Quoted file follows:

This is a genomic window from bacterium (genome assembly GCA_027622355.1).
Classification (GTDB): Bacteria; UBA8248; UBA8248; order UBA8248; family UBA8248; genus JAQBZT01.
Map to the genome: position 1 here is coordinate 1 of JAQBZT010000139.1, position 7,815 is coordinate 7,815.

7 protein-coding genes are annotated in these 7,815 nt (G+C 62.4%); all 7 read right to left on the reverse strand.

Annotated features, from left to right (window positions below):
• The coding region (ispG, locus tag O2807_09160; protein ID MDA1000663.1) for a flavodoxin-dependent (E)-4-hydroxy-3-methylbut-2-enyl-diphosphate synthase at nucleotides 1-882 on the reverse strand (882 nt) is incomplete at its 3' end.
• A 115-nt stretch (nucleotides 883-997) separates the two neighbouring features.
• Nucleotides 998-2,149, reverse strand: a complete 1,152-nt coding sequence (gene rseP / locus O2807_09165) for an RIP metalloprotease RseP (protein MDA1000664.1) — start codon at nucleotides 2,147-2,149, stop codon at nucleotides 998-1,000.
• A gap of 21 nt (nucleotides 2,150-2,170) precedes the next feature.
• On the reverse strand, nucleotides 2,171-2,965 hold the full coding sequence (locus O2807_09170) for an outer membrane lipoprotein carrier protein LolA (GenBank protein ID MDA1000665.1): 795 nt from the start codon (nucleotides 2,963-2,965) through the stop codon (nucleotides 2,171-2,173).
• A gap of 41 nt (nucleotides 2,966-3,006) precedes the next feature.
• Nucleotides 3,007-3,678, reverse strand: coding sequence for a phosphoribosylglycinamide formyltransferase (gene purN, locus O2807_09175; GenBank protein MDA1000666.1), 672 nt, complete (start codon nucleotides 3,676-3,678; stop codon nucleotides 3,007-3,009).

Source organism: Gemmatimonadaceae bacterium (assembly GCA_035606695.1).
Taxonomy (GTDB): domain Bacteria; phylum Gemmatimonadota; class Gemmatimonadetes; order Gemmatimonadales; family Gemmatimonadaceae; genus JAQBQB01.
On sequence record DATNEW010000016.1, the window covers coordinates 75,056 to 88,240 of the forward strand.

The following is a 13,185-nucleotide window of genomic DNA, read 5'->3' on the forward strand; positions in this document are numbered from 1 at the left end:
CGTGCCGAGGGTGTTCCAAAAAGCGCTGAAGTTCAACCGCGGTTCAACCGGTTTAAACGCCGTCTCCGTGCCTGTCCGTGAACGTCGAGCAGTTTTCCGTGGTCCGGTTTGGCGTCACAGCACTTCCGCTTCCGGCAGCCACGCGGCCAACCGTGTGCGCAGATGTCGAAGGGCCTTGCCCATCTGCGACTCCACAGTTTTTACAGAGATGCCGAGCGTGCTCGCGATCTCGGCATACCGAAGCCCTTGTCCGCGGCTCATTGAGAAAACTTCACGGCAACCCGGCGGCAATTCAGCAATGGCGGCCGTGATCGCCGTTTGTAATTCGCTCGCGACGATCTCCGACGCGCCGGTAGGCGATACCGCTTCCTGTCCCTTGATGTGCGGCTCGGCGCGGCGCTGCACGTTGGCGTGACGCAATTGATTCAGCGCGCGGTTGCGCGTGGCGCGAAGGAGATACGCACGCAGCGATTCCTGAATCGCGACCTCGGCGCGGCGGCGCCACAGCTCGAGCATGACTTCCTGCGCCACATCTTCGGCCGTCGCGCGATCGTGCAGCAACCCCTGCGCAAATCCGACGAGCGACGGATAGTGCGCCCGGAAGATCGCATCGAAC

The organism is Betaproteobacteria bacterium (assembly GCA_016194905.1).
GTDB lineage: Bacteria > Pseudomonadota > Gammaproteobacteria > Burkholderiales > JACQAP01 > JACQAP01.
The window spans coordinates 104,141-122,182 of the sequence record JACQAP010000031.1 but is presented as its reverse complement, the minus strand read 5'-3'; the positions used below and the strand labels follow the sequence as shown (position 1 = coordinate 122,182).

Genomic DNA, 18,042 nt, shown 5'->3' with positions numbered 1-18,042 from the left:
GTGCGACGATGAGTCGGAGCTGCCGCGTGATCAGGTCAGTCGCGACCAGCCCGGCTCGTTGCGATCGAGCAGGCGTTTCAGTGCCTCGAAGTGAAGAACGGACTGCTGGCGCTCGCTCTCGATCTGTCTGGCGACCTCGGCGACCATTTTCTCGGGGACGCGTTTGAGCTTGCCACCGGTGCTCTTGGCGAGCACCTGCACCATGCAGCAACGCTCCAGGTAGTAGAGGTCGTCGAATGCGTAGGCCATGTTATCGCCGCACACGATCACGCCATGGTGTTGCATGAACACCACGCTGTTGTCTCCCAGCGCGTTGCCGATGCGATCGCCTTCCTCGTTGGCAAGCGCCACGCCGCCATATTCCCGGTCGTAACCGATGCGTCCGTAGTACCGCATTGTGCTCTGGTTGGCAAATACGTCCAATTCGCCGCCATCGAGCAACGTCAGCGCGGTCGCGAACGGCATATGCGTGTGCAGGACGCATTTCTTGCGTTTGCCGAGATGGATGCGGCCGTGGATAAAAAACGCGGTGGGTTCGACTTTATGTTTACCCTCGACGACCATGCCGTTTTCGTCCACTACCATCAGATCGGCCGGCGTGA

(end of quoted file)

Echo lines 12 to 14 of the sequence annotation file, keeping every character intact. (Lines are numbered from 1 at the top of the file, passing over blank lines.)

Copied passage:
• Nucleotides 3,007-3,678, reverse strand: coding sequence for a phosphoribosylglycinamide formyltransferase (gene purN, locus O2807_09175; GenBank protein MDA1000666.1), 672 nt, complete (start codon nucleotides 3,676-3,678; stop codon nucleotides 3,007-3,009).

Source organism: Gemmatimonadaceae bacterium (assembly GCA_035606695.1).
Taxonomy (GTDB): domain Bacteria; phylum Gemmatimonadota; class Gemmatimonadetes; order Gemmatimonadales; family Gemmatimonadaceae; genus JAQBQB01.